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Sunday Times Teaser 3115 – Germometric Mean

by BRG on June 1, 2022

by Stephen Hogg

Published Sunday June 05 2022 (link)

On Whit Monday, Zak began self-isolating upstairs. At lunchtime Kaz shouted up, “What’s a Geometric Mean?” “It’s the Nth root of the product of N values,” Zak replied.

On TV, Teaseside hospital’s “geovid” admissions for the seven days prior were listed alongside their Geometric Mean. Kaz stated that chronologically the numbers comprised a decreasing set of two-figure values, Friday’s value equalling the Geometric Mean. She added that, curiously, there was a value double the Geometric Mean, but not triple, whereas the Geometric Mean was triple a data value, but not double a data value. She then told Zak just the Geometric Mean.

Zak worked out the unique data set.

Give the seven numbers in chronological order.

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19 Comments Leave one →
  1. Brian Gladman permalink

    With speed improvement suggested by Frits below.

    • Frits permalink

      @Brian, removing elements 2 * G and 3 * G from divs looks to be more efficient.

      Shouldn’t you theoretically also check that the last element of v4 is less than G (as you have removed the Friday check)?

      • Brian Gladman permalink

        Good point on the absent check, I’ll add that. I have previously checked the
        alternative approach you suggest and found there was no significant speed
        difference, both being under 200 microseconds on my system with CPython.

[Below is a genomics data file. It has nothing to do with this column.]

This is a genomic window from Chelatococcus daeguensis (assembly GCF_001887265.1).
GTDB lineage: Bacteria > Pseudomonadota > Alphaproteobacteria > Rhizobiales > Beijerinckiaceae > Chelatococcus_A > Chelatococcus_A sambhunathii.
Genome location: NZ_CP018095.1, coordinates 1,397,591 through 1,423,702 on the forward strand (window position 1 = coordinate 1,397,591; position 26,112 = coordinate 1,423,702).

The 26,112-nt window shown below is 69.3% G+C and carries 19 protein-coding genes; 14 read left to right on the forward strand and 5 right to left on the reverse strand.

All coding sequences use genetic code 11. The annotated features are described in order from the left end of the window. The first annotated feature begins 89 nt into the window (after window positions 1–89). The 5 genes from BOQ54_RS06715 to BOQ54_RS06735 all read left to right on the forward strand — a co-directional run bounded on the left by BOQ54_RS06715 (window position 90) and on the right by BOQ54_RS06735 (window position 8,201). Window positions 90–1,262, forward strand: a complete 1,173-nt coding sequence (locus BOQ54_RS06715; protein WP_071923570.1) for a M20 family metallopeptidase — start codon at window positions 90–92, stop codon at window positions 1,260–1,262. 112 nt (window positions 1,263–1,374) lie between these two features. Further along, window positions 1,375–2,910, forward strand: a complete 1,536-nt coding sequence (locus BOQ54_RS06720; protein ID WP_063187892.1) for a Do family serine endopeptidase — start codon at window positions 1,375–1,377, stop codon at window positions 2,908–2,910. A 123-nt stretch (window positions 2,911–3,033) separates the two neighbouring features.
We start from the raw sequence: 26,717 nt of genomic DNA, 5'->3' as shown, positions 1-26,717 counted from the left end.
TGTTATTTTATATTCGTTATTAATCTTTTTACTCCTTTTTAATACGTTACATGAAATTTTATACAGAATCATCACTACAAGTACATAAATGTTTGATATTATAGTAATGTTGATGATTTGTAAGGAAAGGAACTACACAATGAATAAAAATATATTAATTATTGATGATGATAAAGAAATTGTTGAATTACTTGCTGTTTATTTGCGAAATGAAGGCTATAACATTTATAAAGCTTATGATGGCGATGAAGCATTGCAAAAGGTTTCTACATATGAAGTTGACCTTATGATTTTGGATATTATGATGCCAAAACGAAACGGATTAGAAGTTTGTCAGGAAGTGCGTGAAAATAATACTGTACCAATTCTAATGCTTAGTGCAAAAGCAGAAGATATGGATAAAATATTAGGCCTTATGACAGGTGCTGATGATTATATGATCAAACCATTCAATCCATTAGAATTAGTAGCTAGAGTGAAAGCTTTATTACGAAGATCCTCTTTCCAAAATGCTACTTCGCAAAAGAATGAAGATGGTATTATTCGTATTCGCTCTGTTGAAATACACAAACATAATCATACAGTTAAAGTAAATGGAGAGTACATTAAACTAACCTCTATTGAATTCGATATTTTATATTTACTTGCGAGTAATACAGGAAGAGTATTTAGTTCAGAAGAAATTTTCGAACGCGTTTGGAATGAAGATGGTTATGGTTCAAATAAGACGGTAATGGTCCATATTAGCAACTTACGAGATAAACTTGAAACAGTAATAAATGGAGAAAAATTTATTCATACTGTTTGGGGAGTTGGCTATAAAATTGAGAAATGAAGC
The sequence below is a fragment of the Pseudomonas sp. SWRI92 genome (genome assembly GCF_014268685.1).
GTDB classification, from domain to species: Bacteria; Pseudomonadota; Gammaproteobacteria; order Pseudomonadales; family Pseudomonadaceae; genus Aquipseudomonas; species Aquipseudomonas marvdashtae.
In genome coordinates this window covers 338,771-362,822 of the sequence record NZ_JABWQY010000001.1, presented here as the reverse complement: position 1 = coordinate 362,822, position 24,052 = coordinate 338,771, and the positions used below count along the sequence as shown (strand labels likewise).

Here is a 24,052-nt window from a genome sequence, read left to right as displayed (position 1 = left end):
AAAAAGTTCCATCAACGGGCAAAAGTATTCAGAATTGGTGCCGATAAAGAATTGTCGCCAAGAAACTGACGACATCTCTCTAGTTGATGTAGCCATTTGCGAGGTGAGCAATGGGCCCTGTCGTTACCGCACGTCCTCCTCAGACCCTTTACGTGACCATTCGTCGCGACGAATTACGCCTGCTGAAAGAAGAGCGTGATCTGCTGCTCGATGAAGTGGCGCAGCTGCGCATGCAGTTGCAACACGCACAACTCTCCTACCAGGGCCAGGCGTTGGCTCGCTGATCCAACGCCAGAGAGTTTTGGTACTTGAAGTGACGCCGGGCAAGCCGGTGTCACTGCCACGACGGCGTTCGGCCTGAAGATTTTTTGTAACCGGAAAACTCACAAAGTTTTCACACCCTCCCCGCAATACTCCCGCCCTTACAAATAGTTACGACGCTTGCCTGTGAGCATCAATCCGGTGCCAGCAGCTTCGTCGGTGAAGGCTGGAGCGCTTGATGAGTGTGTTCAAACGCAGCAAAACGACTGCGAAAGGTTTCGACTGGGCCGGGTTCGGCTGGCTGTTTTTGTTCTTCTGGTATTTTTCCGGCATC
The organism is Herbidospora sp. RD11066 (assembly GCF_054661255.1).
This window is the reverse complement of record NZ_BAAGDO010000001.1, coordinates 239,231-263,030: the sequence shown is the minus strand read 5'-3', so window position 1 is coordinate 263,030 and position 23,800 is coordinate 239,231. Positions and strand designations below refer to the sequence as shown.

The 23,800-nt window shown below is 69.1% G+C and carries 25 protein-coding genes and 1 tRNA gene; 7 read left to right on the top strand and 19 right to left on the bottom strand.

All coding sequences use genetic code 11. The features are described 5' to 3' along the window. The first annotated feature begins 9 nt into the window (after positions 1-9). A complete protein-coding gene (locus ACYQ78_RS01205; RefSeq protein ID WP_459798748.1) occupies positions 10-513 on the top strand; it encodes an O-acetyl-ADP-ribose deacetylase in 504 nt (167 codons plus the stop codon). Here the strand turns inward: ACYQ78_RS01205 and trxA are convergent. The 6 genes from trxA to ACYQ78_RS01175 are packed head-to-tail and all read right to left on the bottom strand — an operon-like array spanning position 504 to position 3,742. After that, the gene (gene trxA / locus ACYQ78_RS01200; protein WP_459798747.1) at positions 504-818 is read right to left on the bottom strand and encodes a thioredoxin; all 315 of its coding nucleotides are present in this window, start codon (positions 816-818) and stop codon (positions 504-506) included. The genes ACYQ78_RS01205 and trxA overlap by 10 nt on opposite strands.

2. John Z permalink

    “Germometric” ???

  3. John Z. permalink

    Posted using crayon

    • Frits permalink

      Hi John,

      Nice solution.

      You have forgotten the fv * 3 exclusion (if fv is 30).

      • John Z. permalink

        Thanks Frits. And you’re right I missed that constraint. I should have parsed the Teaser more carefully.

        line 28 should be:

        This does not however change the result.

  4. John Z. permalink

    Here is a simplified and certainly easier to understand version of my previous code. It is not necessarily faster though as it calls factors() 364 times.

    • Brian Gladman permalink


      I time your original as 3.2 milliseconds and this one at 4 milliseconds. The
      calls to factors() are relatively expensive and can be avoided by using

      in place of lines 12 to 16 to improve the speed to 2.4 milliseconds.

      • John Z. permalink

        Well spotted, Brian, clearly a necessary condition for the ‘if’ statement in line 24 to be True. You’ve factored out ‘factors()’ completely. Reverting to manual multiplication instead of prod() might help with speed: it’s called 3997 times.

  5. Brian Gladman permalink

    Here is a solution with a difference suggested by GeoffR using Jim Randell’s interface to the MiniZinc constraint modelling language.

    The seemingly odd constraint on line 31 is needed in order to avoid MiniZinc’s 64-bit limit on integer size.

    • Frits permalink

      Nice workaround,

      You also could have used:

    • Frits permalink

      The answer is not a decreasing set of numbers.

      • Brian Gladman permalink


        It does if you leave line 15 in.

        • Frits permalink

          What I mean is that what you print is not a decreasing sequence.
          You print A, B, C, D, E, F and what is asked is A, B, C, D, G, E, F.

          • Brian Gladman permalink

            Ah, I hadn’t noticed that.

  6. Frits permalink

    You will have to install packages z3 and z3-solver.
    It is quite slow (13 seconds), without the exclusions it is very slow.

  7. Brian Gladman permalink

    I tried quite a few constraint solvers but not z3. It is interesting and seems very flexible. There is a small amount of coverage of such techniques here already (although I don’t want to diverge too far from the Python theme).

  8. Frits permalink

    Another, a lot more efficient (90 ms).

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